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Florida blood bank collecting plasma to help fight coronavirus

OneBlood will be collecting plasma from recovered coronavirus patients to use for critical cases
James Kershaw donates blood at a temporary blood bank set up in a church's fellowship hall Tuesday, March 24, 2020, in Tempe, Ariz. Schools and businesses that typically host blood drives are temporarily closed due to precautionary measures in place to reduce the spread of the COVID-19 coronavirus leading to extremely low levels of blood availability throughout the state. (AP Photo/Matt York)
James Kershaw donates blood at a temporary blood bank set up in a church's fellowship hall Tuesday, March 24, 2020, in Tempe, Ariz. Schools and businesses that typically host blood drives are temporarily closed due to precautionary measures in place to reduce the spread of the COVID-19 coronavirus leading to extremely low levels of blood availability throughout the state. (AP Photo/Matt York) [ MATT YORK | AP ]
Published Mar. 31, 2020

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OneBlood, a blood bank that operates throughout Florida, has plans to collect plasma from recovered coronavirus patients to use on critical coronavirus patients.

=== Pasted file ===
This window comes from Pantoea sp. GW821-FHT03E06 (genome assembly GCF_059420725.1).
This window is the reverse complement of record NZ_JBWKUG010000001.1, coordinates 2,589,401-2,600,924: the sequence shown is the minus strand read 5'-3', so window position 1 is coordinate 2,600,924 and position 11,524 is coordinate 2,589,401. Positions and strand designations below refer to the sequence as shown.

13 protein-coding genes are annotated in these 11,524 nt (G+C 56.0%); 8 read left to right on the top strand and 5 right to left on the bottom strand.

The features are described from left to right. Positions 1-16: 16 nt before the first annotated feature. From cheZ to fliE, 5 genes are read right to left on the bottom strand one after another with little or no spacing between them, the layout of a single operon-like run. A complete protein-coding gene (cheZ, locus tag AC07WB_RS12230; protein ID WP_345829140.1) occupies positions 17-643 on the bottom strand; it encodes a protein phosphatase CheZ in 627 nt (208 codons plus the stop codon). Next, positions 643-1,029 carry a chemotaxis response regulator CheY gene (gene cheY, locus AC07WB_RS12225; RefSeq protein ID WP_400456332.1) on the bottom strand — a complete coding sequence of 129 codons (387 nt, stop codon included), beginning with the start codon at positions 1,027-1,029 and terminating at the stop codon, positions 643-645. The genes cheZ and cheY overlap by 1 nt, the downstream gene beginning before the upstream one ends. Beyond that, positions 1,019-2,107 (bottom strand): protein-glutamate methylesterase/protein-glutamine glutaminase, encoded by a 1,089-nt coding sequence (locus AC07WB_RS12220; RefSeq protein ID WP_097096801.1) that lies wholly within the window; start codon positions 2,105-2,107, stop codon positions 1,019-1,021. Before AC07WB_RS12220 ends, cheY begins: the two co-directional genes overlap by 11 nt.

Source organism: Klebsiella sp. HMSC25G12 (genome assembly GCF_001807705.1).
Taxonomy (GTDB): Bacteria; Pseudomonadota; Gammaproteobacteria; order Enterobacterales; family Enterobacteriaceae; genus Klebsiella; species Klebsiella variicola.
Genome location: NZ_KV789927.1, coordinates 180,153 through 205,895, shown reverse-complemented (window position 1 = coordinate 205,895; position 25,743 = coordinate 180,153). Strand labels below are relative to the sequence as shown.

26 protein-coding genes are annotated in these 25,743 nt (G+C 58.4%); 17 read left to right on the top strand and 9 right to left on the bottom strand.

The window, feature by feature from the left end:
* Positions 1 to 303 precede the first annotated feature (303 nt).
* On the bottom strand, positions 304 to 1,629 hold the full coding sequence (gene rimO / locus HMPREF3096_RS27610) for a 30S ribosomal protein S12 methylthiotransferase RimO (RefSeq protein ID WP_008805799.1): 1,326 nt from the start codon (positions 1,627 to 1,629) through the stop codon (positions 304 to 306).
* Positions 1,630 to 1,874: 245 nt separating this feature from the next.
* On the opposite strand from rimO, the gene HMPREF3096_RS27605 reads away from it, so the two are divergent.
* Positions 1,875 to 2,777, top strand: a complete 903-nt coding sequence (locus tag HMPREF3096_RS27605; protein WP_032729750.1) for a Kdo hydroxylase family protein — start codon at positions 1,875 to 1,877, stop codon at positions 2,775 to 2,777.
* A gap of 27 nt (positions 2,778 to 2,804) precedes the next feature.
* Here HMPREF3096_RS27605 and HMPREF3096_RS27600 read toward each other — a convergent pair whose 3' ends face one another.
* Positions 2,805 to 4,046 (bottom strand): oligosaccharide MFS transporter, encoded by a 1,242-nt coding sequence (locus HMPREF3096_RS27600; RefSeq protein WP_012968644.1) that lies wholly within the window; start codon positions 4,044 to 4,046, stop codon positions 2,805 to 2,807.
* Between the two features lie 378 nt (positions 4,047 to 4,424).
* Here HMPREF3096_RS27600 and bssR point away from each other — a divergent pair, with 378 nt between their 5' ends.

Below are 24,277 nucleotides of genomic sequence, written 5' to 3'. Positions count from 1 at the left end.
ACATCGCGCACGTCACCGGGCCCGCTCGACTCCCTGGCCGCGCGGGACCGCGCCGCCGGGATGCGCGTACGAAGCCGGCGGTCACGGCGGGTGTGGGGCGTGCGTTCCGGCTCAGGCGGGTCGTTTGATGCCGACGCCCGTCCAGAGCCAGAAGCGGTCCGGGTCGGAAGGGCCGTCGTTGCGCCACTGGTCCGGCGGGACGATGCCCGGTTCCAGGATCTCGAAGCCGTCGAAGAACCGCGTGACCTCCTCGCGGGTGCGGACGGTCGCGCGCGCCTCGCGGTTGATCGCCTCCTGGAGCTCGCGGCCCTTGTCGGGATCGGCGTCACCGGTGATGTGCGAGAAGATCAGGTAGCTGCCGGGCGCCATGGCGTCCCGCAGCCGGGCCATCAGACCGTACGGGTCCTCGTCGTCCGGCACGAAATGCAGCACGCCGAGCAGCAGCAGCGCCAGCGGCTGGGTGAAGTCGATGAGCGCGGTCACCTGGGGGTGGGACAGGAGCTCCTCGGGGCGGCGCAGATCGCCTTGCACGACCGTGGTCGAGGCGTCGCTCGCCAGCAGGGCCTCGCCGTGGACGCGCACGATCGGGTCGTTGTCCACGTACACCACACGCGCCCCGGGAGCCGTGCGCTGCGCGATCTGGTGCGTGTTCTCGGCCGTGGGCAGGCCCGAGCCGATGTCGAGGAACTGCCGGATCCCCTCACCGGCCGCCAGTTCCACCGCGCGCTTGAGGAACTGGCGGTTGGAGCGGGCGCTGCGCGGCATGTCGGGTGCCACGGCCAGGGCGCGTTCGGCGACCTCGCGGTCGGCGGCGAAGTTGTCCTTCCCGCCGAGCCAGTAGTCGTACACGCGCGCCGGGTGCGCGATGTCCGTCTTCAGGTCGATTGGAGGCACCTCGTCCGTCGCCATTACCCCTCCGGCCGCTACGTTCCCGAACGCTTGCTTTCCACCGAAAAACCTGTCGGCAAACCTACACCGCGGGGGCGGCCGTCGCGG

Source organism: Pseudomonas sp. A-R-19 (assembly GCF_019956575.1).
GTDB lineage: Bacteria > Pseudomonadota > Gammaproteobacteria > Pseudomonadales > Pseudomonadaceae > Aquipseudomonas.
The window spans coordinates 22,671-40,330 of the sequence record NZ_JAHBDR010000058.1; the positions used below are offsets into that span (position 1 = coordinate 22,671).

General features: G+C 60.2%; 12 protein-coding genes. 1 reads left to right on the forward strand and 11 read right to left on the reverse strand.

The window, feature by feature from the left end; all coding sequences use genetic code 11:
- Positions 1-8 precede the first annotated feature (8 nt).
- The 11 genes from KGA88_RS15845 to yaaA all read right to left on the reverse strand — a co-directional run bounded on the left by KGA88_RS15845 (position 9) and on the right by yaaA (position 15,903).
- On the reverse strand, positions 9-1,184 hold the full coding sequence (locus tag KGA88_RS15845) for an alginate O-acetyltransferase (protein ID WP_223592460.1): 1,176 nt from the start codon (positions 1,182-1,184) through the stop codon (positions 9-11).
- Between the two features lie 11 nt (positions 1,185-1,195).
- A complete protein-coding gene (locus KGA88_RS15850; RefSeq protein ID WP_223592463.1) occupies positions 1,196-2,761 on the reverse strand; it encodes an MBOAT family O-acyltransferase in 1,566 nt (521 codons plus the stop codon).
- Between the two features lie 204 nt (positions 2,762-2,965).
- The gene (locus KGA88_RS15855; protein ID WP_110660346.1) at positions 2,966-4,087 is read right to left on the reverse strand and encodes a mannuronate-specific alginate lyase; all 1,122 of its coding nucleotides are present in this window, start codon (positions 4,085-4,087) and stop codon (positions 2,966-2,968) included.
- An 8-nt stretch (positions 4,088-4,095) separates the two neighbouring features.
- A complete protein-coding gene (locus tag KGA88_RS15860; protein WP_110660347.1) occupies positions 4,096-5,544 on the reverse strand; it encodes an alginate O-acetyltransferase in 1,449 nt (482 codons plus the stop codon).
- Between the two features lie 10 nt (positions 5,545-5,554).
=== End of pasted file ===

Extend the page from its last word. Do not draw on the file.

The organization got emergency FDA approval to begin collecting convalescent plasma, which carries antibodies from people who have already recovered from the virus that may help boost the immune system of other patients, said Susan Forbes, the senior vice president of corporate communications and public relations.

No plasma has been collected yet, but the organization is working with the Florida Department of Health to identify potential donors.

“Because there is no proven treatment for coronavirus the FDA is approving use of this,” Forbes said.

She said it’s not known whether it will help critical patients, but there is some evidence that it may aid in their recovery.

The FDA approved the move on March 24, and since then OneBlood has been working to identify patients and set up the needed procedures. Along with standard donor guidelines, people donating the convalescent plasma need to go through additional checks, like showing they did test positive for coronavirus and have had no symptoms 14 days before donation.

Only a blood bank in New York has done similar work with plasma, she said.

Using plasma from recovered patients to help others dates back 120 years and has been used for polio, measles and other diseases, Forbes said. She hopes soon they will be able to identify patients and begin gathering plasma, because hospitals are eager to use the treatment.

“We’re moving very quickly, it’s an active thing,” she said.

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